Nov. 15, 2022 Update: It looks like the Senate will pass a slightly watered-down version of the Respect for Marriage Act as early as tomorrow. About damn time.
In a total shocker, last week the U.S. House passed the Respect for Marriage Act, which protects same-sex marriage, on a bipartisan vote. Roughly a quarter of the Republicans joined all Democrats to pass the bill. Next up is the Senate where the bill needs to get 10 Republicans to pass. So we have work to do.
What do we do?
Anyone who values freedom, supporting the LGBTQ+ community, and civil rights should be interested in persuading senators to support the bill. This kind of advocacy has worked in the past (remember protecting the Affordable Care Act in 2017?) and we can do it again with the right organization.
What can I practically do?
I created a Google Doc listing all Republican senators and where they stand on the bill. Currently we have five yes’s and a lot of undecideds and no comments. So these senators need to hear from their constituents.
I’ve also listed states they represent, phone numbers, and who is up for reelection. Give ’em a call. Ideally, call your own senator. If your own senator isn’t on the list, find friends or family in those states and encourage them to call. Feel free to share the Google Doc directly. Here’s a short link: https://bit.ly/3vdBqBo
Really? Calling my senator?
I know, it’s not my favorite thing to do either. But it’s easy. You can do it in two minutes. If you don’t like talking to people, call after hours and you can usually leave a message. If you really hate calling, visit their website and fill out a contact form/email, though generally phone calls are more effective.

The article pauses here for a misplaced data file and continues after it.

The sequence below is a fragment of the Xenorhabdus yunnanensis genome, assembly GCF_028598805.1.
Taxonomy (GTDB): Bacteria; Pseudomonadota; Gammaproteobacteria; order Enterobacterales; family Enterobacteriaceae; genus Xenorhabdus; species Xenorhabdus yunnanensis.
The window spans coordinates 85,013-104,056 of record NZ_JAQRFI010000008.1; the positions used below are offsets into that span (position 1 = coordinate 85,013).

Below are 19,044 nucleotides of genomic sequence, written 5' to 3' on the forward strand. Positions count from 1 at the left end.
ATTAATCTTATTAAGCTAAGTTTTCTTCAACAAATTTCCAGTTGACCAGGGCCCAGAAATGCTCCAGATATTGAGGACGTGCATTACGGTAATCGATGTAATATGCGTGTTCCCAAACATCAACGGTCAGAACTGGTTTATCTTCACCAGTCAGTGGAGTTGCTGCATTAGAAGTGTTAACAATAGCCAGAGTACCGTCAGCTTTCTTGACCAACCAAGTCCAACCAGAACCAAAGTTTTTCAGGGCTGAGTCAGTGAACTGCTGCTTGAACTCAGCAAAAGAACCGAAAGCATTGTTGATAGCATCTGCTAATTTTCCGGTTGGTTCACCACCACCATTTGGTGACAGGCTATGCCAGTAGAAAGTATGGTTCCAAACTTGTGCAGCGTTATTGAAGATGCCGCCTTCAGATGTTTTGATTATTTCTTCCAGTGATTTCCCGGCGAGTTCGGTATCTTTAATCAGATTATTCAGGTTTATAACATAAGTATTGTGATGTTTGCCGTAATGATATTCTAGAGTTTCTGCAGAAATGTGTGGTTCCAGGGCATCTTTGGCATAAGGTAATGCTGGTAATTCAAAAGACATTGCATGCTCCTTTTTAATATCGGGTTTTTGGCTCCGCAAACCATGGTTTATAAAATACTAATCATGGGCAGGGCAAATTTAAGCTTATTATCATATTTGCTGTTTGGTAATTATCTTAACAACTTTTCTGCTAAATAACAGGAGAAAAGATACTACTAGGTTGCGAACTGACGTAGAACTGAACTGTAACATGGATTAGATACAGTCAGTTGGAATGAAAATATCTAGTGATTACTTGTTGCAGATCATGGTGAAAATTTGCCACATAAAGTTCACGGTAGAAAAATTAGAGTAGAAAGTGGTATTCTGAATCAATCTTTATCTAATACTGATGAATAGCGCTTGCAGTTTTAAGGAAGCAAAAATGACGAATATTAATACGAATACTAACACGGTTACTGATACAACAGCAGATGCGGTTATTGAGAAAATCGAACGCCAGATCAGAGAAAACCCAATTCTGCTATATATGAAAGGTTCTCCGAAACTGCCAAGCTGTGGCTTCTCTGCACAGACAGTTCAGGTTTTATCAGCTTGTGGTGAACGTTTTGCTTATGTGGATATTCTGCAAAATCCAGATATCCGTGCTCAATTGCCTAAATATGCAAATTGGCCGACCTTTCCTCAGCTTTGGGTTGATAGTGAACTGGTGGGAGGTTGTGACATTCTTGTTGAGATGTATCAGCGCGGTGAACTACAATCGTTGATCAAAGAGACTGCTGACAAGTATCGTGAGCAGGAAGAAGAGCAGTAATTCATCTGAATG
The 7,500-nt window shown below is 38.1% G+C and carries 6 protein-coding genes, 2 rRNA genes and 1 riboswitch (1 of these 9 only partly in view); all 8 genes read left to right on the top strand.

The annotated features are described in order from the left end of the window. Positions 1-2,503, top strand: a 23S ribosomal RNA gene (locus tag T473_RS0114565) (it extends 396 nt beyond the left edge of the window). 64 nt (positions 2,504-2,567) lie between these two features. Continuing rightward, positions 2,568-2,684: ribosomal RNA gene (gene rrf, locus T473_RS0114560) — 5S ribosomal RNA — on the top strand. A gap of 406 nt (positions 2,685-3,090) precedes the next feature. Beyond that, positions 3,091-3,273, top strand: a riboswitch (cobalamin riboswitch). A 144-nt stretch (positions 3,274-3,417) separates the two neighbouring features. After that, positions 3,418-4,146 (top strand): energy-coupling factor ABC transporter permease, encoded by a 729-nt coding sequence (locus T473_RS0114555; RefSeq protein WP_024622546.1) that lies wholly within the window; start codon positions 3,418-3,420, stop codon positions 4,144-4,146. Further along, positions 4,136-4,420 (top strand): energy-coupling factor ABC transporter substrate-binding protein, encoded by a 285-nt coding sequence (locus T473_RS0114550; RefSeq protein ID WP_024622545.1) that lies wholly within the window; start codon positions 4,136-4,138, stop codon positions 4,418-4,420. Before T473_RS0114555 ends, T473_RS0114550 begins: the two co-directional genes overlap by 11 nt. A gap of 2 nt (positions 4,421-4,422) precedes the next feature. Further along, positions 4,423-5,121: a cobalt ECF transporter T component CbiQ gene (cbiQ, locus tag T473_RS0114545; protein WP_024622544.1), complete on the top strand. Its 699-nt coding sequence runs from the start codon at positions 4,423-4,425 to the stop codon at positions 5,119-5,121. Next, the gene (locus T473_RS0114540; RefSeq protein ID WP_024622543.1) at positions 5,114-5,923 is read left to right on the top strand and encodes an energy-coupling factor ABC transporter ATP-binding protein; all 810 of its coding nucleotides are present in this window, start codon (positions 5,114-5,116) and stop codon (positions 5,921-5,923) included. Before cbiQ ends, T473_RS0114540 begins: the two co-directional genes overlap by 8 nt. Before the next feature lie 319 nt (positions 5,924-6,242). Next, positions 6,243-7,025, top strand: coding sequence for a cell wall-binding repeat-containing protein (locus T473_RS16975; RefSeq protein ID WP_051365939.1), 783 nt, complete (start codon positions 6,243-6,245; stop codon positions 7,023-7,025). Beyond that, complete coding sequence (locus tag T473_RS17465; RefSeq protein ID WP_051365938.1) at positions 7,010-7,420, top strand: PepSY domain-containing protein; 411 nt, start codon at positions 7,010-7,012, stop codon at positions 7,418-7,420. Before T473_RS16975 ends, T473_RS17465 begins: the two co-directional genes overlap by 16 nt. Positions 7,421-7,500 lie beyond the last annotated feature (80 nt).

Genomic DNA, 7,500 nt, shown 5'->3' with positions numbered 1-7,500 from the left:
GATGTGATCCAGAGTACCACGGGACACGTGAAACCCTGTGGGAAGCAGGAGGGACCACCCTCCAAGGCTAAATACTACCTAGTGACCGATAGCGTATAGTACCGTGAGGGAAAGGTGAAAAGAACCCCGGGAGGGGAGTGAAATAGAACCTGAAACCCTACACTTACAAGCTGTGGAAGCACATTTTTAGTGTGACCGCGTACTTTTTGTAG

I put more details in the Google Doc about what the Respect for Marriage Act is and what it does, how it’s not perfect, why it matters to push for it, etc. I won’t get into all that here.
But I will say a word about why this is important to me.
We had a civil rights movement in this country, and while it made incredible strides, there’s still work to do. Today some people still deny racism exists, refuse to accept how systemic racism happens today, and are trying to remove discussions of racism from how we teach history. It’s madness. And that’s just the fight we’re having over racism.
Civil rights for the LGBTQ+ community is a newer fight with newer and less sure safeguards. It was only in 2015 that gay marriage became the law of the land thanks to the Supreme Court. As we’ve see with Roe, that can change. We’ve already seen attacks on libraries and schools over whether or not they can acknowledge gay people. Our trans friends and family are especially at risk.
Some people are desperate to protect their ability to discriminate.
That’s bigotry, and I won’t stand for it.
As a hyper-local journalist, I consider this issue to be a basic tenet of human rights. There are not “two sides” to human rights.
Of all the things we can do, this one is a winnable fight. I don’t know about you, but I could use a win. It’s certainly not the end of the fight, but it’s one we absolutely need to be in.
On a more personal note, I have friends and family who are gay—like many (all) of you. No one should have to worry about the legitimacy of their family. Not just their marriage, but their family. Their kids. While some Republican senators say nobody is trying to overturn gay marriage, that’s not true. They are coming for these families. And that’s some bullshit.
So not knowing what else to do and not seeing anyone else doing it, I did a thing. Tell your friends and family. Call your senators. Let’s protect gay marriage.